|Austria: Status of Women|
|A patriarchal family structure based on a traditional
gender-specific division of labor characterizes attitudes toward marriage and family. By the early 1990s, however, a greater emphasis on marriage as a partnership had become more common among the younger generation, especially among the urban middle class. A 1976 law establishes the principle of equal rights and duties for married men and women, as well as equal rights and responsibilities for caring for children.
The Equal Treatment Law of 1979 makes various forms of discrimination against women illegal. Amended a number of times since it was first passed, the law seeks to establish equal rights for women, especially in the workplace. It posits, for example, the principle of equal pay for equal qualifications and sets up commissions for the arbitration of complaints and violations related to pay, promotion, and sexual discrimination and harassment. The Women's Omnibus Law, which went into effect in 1993, is a further measure to reduce discrimination against women. One of the its goals is increasing the employment of women in government agencies in which they make up less than 40 percent of the staff. The law also directs that women who have been denied promotions because of their gender or have suffered sexual harassment receive compensation.
The Austrian concept of "equal treatment" differs substantially from the United States idea of "equal rights." Austrian legislation not only aims at establishing equality in realms where there is discrimination against women, but it also attempts to provide women with additional benefits related to the inequities inherent in the gender-specific division of labor. Thus, it tries to establish benefits to compensate for "unpaid work" in the household, the dual burden of employment and childrearing many women bear, and single parenting. In other words, "equal treatment" involves interpreting equality literally in some spheres and attempting to compensate for the gender-specific inequality of burdens in others.
Despite the improvement of the legal position of women in Austria since the mid-1970s, traditional role models prevail. Whether women are employed outside the home or not, many Austrian men consider the great majority of housework and child-rearing tasks to be "women's work." For example, 80 percent of the married women surveyed at the end of the 1980s were solely responsible for laundry, 66 percent for cooking, and 51 percent for cleaning. Almost 20 percent of Austrian men do no household tasks. However, 75 percent of married men assume responsibility for shopping and other activities outside the home, a reflection of the division of labor in the traditional family between work inside and outside the home.
Although education is the primary determinant of income in Austria, a person's gender also plays a role. At the end of the 1980s, the average monthly net income for an employed woman was S12,858 (for value of the schilling--see Glossary), or S11,161 for a blue-collar worker and S14,790 for a white-collar employee. The average monthly net income for an employed man was S19,175, or S17,522 for a blue-collar worker and S24,734 for a white-collar employee. The pay differentials between men and women are lowest for those employed as civil servants (8 percent), compared with the private sector, where a range of 20 to 40 percent for blue-collar workers and white-collar employees prevails. Although sex discrimination is responsible for some of the male-female salary differentials, men traditionally are better trained than women. More women in the labor force are unskilled workers than are men: 38 percent of women versus; 25 percent for men. Additional vocational training is much more common among men than among women: 50 percent for men versus 28 percent for women.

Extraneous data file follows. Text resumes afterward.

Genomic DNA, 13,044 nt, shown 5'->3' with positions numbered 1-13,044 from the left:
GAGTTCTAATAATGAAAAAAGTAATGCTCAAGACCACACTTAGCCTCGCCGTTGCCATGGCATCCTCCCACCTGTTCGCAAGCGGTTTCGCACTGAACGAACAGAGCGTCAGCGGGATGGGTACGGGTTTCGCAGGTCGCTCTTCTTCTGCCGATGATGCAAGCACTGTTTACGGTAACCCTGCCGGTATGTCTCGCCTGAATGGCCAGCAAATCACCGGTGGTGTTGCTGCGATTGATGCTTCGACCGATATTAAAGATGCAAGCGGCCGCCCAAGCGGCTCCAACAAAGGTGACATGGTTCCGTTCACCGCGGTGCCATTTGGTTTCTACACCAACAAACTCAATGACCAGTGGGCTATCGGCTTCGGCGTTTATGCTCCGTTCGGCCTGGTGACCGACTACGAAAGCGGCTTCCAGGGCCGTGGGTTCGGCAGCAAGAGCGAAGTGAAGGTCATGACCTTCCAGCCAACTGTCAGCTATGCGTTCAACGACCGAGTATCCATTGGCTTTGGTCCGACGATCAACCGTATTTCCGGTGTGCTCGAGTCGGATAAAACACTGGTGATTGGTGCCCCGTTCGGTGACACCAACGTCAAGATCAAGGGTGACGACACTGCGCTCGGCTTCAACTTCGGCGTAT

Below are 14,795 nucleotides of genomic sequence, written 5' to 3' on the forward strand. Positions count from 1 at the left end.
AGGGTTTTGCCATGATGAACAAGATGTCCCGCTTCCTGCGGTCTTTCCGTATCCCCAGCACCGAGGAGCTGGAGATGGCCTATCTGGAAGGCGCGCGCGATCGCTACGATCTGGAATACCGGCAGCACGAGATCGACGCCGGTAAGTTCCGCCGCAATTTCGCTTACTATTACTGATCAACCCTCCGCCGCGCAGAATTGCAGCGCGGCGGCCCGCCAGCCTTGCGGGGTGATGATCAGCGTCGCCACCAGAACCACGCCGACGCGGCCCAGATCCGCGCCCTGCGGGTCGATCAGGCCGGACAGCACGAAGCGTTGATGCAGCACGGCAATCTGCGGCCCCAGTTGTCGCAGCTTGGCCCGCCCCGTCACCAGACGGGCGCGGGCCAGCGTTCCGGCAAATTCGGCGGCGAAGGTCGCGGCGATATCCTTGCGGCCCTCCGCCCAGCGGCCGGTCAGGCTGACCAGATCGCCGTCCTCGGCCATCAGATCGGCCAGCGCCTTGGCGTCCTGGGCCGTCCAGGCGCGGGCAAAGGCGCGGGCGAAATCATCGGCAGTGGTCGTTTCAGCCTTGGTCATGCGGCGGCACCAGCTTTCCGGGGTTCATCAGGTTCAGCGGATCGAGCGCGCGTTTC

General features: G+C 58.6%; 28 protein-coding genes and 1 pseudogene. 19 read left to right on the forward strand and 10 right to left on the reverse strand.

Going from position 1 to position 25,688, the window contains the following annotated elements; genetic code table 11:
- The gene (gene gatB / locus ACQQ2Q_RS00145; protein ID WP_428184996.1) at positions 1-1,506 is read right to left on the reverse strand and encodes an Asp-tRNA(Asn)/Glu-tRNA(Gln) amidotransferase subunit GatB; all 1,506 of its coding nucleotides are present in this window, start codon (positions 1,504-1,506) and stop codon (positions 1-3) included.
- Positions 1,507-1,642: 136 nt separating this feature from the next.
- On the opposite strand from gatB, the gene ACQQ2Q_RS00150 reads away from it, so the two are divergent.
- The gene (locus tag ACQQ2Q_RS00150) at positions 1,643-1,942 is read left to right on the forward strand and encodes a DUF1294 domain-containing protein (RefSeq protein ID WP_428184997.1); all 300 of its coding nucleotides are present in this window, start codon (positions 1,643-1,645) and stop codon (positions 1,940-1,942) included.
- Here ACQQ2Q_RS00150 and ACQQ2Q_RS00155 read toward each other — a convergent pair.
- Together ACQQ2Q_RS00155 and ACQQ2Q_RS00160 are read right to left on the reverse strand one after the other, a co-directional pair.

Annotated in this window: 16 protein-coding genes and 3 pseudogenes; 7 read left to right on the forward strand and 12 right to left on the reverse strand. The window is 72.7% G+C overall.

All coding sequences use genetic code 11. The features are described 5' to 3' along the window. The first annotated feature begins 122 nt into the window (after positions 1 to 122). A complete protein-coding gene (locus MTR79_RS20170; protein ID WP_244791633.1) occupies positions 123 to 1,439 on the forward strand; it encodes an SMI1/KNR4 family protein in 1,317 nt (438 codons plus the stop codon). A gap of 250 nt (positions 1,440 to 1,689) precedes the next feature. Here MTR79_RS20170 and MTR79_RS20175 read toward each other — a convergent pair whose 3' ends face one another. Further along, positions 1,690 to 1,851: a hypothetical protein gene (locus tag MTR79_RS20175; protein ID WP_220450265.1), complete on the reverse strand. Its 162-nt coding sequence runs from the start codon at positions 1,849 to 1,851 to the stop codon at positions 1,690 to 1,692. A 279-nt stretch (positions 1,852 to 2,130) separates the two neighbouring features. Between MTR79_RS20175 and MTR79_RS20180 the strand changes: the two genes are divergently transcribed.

Highly educated women are more likely to be employed than those with less education. Around 84 percent of women between the ages of thirty and fifty-five having university degrees are employed, compared with only 53 percent of women who have been in school for only the required nine years. The number of men and women in the labor force who have completed secondary or university educations is approximately the same: 10 and 7 percent, respectively. Nevertheless, equal qualifications among men and women are not a guarantee of equal advancement in professions. For example, at the end of the 1980s only 16 percent of women having university or advanced degrees held leading positions as salaried employees or civil servants. Thus, despite the improvement of the legal status of women, the income differential between men and women has not decreased considerably since the early 1980s, and the implementation of equal rights legislation has proved difficult in practice.
Data as of December 1993
Entry from: "Austria: A Country Study" published by the Federal Research Division of the Library of Congress.